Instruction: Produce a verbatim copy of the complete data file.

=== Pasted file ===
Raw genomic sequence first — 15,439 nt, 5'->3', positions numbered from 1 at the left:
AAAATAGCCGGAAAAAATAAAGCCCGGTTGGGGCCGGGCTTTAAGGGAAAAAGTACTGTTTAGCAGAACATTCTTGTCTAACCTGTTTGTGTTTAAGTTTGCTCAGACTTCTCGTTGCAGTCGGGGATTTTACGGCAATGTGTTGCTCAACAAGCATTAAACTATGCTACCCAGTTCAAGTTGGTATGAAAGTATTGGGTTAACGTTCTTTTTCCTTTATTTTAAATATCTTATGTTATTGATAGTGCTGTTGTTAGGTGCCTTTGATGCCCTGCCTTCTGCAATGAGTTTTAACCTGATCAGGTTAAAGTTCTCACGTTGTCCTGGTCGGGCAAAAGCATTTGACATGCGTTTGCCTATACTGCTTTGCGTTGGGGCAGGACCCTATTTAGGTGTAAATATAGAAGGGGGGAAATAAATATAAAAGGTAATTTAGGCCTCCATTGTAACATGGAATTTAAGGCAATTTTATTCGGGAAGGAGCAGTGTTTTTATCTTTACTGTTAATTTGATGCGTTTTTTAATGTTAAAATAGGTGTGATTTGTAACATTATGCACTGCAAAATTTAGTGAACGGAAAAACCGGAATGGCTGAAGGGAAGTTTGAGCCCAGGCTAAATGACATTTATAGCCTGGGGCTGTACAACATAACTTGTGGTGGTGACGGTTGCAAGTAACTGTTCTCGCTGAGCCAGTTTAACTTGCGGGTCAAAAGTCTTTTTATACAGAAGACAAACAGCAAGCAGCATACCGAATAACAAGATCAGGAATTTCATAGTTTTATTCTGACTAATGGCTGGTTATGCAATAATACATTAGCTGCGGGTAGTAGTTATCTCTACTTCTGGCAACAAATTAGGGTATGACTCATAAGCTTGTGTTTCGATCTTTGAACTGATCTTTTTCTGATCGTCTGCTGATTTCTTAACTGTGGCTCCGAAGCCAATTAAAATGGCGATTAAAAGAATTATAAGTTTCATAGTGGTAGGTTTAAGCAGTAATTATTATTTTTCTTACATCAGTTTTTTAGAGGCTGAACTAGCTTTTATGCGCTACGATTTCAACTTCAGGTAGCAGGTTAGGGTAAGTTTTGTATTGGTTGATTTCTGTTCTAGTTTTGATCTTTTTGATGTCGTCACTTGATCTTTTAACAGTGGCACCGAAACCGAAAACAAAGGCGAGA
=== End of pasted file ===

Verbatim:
Raw genomic sequence first — 15,439 nt, 5'->3', positions numbered from 1 at the left:
AAAATAGCCGGAAAAAATAAAGCCCGGTTGGGGCCGGGCTTTAAGGGAAAAAGTACTGTTTAGCAGAACATTCTTGTCTAACCTGTTTGTGTTTAAGTTTGCTCAGACTTCTCGTTGCAGTCGGGGATTTTACGGCAATGTGTTGCTCAACAAGCATTAAACTATGCTACCCAGTTCAAGTTGGTATGAAAGTATTGGGTTAACGTTCTTTTTCCTTTATTTTAAATATCTTATGTTATTGATAGTGCTGTTGTTAGGTGCCTTTGATGCCCTGCCTTCTGCAATGAGTTTTAACCTGATCAGGTTAAAGTTCTCACGTTGTCCTGGTCGGGCAAAAGCATTTGACATGCGTTTGCCTATACTGCTTTGCGTTGGGGCAGGACCCTATTTAGGTGTAAATATAGAAGGGGGGAAATAAATATAAAAGGTAATTTAGGCCTCCATTGTAACATGGAATTTAAGGCAATTTTATTCGGGAAGGAGCAGTGTTTTTATCTTTACTGTTAATTTGATGCGTTTTTTAATGTTAAAATAGGTGTGATTTGTAACATTATGCACTGCAAAATTTAGTGAACGGAAAAACCGGAATGGCTGAAGGGAAGTTTGAGCCCAGGCTAAATGACATTTATAGCCTGGGGCTGTACAACATAACTTGTGGTGGTGACGGTTGCAAGTAACTGTTCTCGCTGAGCCAGTTTAACTTGCGGGTCAAAAGTCTTTTTATACAGAAGACAAACAGCAAGCAGCATACCGAATAACAAGATCAGGAATTTCATAGTTTTATTCTGACTAATGGCTGGTTATGCAATAATACATTAGCTGCGGGTAGTAGTTATCTCTACTTCTGGCAACAAATTAGGGTATGACTCATAAGCTTGTGTTTCGATCTTTGAACTGATCTTTTTCTGATCGTCTGCTGATTTCTTAACTGTGGCTCCGAAGCCAATTAAAATGGCGATTAAAAGAATTATAAGTTTCATAGTGGTAGGTTTAAGCAGTAATTATTATTTTTCTTACATCAGTTTTTTAGAGGCTGAACTAGCTTTTATGCGCTACGATTTCAACTTCAGGTAGCAGGTTAGGGTAAGTTTTGTATTGGTTGATTTCTGTTCTAGTTTTGATCTTTTTGATGTCGTCACTTGATCTTTTAACAGTGGCACCGAAACCGAAAACAAAGGCGAGA